Early this year when Apple first released the ipod Shuffle, the webpage highlighting the shuffle focused on the change in world view that the ipod shuffle had introduced. "Random is the new order" declared the page, and asked users plainly to "give chance a chance." I posted in the past about the power of this idea of randomness and how it connects us to our inherent curiosity. Yet perhaps the best thing about the marketing behind the launch was a note in the disclaimer that has since been removed, warning: "Do not eat ipod shuffle." An obvious reference to its tiny size – that one little disclaimer fueled a storm of blog posts online from misunderstanding to justification . The point was – it got people talking. But it also proved something very important … that people feel a connection with products and companies that have a personality.
One of the reasons why I believe individual’s blogging on behalf of organizations can work so well is that it introduces a personality to a previously faceless entity. When I think of Microsoft, I think of Scoble. Richard Edelman is the voice of Edelman, and their personality. Trader Joe’s is a grocery store near me. And their personality is evident in everything they do, from their catalogs and website to the entire shopping experience in their stores. What’s the difference? For one, they boast: "our tasting panel tastes every product before we buy it. If we don’t like it, we don’t buy it." Hmm, wonder if Safeway does that? Probably not, otherwise they’d never sell Spam (the food).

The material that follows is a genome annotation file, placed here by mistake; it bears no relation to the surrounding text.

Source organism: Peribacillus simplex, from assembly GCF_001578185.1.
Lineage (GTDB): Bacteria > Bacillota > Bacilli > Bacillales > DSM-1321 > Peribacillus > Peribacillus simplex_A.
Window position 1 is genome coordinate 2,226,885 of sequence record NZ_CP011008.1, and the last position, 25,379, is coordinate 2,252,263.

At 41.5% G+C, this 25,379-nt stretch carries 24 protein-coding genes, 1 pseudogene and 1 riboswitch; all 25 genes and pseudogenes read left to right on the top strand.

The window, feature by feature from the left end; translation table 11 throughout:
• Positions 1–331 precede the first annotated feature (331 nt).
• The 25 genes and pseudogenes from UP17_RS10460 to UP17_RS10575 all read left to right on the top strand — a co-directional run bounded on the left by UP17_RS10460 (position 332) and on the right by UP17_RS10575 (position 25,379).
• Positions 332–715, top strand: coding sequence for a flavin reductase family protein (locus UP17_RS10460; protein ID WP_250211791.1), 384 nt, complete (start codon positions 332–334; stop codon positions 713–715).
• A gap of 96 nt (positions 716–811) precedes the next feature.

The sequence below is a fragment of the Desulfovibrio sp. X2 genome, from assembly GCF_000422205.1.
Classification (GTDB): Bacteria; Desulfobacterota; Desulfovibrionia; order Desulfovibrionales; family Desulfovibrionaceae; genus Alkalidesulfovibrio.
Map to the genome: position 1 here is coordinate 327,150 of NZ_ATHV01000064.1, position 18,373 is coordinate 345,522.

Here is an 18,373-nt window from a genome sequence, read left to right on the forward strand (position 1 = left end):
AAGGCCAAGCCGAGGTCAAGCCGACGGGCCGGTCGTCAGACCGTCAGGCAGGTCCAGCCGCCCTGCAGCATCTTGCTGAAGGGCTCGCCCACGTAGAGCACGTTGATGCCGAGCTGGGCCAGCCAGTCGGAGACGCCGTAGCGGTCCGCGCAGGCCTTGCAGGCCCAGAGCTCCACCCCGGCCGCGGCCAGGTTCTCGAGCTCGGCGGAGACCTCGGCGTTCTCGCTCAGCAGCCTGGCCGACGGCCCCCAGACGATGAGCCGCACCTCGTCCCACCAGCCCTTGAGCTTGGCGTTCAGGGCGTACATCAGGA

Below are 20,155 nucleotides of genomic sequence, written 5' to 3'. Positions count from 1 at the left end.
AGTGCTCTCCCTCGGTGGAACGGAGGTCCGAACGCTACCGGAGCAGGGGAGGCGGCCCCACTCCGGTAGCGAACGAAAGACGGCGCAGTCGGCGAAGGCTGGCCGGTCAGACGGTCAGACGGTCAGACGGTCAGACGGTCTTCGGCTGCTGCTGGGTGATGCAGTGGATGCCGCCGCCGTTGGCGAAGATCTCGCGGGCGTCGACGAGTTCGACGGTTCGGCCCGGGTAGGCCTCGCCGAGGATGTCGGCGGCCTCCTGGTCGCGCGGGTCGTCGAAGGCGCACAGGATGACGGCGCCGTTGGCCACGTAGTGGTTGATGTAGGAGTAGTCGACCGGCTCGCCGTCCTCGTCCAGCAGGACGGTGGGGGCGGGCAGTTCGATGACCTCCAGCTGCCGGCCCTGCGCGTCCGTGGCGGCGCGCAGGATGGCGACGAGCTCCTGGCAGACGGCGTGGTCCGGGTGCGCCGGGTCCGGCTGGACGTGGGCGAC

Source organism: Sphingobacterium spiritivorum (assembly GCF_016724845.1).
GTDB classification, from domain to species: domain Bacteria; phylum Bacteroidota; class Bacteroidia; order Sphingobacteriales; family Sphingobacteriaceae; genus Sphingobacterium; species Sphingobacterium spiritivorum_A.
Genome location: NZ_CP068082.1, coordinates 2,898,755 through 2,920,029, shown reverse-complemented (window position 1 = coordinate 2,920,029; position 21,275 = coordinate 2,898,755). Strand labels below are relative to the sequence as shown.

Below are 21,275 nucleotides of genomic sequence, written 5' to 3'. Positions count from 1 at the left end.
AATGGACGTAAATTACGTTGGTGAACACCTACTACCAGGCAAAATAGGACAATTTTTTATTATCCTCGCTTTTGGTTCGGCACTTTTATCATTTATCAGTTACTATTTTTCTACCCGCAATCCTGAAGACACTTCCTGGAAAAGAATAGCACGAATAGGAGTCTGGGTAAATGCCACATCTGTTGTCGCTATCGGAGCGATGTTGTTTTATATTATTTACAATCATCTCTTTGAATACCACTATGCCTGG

On the other side, companies like Walmart, Enron, and Dell have all suffered because of the perception that they are faceless organizations (as well as crappy customer service, in Dell’s case). Dell is perhaps the most surprising, as Michael Dell’s reputation has done little to counter their well publicized recent decline. It seems to me the only way to turn around the consumer perception that the company wants to "hide from them" is to give Dell far more of a personality. At least in the blogosphere, it’s not as though they don’t have the potential outlets. Maybe Michael Dell himself need to come back and start blogging for Dell. Oh, and tell Kevin Rollins to improve that lousy customer service too.